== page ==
So are too many Americans too fat - or not? According to contrarian views of the obesity/overweight issue, the concern is overblown. A Johns Hopkins professor recently coauthored a book that challenges the link between health problems and obesity. Some naysayers suggest the antifat campaign is a concoction of the multibillion-dollar weight loss industry, designed to scare people into signing up. Or that it has become a moral crusade designed to marginalize groups (including the poor) that have higher rates of being overweight.
But don't relax and reach for that extra bag of chips just yet. Instead, weigh the evidence.
Over 30 years of solid research confirm the serious health and economic consequences of America's battle of the bulge. According to the national Centers for Disease Control (CDC), obesity rates leveled off last year, but are still unacceptably high, at 34 percent of U.S. adults. That equals nearly 72 million people, across all races, incomes and age groups, who carry much more than a few extra pounds.
As CDC and local Minnesota health experts attest, the negative effects of obesity on health are well documented. Since 1980, the average weight of Americans and those in other developed nations has increased along with rates of high blood pressure, cholesterol, diabetes, heart disease and some cancers. Obesity costs the nation billions through increased medical bills and loss of productivity.
Ever-widening waistlines have been even harder on the health of children. Three decades ago, 5 to 7 percent of kids were obese; by 2003 that percentage had grown to 17 to 19 percent. And pediatricians see much higher incidence of diseases like Type II diabetes - a condition that used to be rare among kids.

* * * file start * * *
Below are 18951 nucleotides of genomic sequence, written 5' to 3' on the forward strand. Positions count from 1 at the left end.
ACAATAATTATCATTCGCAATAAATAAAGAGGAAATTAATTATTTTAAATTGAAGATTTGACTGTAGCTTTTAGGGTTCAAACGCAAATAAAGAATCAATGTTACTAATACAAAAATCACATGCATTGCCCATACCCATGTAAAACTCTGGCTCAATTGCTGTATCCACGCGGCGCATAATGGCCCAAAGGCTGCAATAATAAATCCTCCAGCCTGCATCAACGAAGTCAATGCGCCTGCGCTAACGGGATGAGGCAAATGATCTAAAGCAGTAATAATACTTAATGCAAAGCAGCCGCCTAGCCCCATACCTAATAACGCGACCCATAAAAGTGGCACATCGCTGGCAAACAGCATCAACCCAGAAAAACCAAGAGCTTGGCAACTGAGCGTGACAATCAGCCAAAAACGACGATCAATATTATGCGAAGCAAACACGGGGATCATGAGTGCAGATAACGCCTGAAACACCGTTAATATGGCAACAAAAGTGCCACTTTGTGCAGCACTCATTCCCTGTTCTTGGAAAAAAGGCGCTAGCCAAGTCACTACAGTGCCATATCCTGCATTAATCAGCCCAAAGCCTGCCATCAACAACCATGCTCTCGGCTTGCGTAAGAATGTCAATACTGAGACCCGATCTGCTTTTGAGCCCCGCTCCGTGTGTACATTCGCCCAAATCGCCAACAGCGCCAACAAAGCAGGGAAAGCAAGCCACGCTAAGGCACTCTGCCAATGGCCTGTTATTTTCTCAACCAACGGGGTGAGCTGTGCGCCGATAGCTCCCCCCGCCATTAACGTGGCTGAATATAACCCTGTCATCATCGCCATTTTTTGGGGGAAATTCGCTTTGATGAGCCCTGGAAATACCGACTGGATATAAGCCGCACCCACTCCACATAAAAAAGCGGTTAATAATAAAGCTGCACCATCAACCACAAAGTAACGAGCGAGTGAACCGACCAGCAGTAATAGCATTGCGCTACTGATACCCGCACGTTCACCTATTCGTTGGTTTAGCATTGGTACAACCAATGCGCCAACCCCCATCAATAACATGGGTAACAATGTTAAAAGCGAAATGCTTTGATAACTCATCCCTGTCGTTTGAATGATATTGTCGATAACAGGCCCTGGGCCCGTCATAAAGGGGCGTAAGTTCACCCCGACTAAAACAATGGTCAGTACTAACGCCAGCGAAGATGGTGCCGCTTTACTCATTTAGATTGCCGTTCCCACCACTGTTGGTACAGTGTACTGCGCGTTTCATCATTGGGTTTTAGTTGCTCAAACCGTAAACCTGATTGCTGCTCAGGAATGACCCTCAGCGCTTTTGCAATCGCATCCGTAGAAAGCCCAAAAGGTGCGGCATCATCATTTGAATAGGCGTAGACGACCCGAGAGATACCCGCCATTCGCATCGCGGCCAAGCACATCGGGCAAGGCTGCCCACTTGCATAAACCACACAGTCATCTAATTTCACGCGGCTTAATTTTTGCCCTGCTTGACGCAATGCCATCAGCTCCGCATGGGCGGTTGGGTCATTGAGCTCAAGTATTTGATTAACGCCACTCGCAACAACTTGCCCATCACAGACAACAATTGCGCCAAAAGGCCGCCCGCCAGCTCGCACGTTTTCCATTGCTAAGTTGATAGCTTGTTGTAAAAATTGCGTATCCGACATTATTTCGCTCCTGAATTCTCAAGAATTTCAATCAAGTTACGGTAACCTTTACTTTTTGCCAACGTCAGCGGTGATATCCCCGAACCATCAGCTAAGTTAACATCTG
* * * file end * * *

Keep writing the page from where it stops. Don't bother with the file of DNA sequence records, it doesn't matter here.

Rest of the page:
Of course, a variety of changing conditions have contributed to American weight gain. TVs, computers and using cars for most trips lead to more sedentary lifestyles. The availability of inexpensive fast food leads people to eat more. Consumption of processed, high-calorie food also packs on the pounds.
In addition, American culture tends to emphasize extremes. On one hand, media and fashion images convince many girls and women that the ideal size is 0. On the other side, many restaurant food portions have been supersized through the roof. And too often, when that mountain of food arrives diners are ready to eat it all. The conflicted culture runs so deep that this country has increases in anorexia and obesity at the same time.
But that doesn't have to be the case. Despite the naysayers, the public education effort to get people exercising, eating sensibly and losing weight is a campaign worth waging. Public pressure helped reduce smoking and can help slim down America. Striving to reach and maintain healthy weights will save lives and health-care dollars, reduce disease and injury and improve quality of life.
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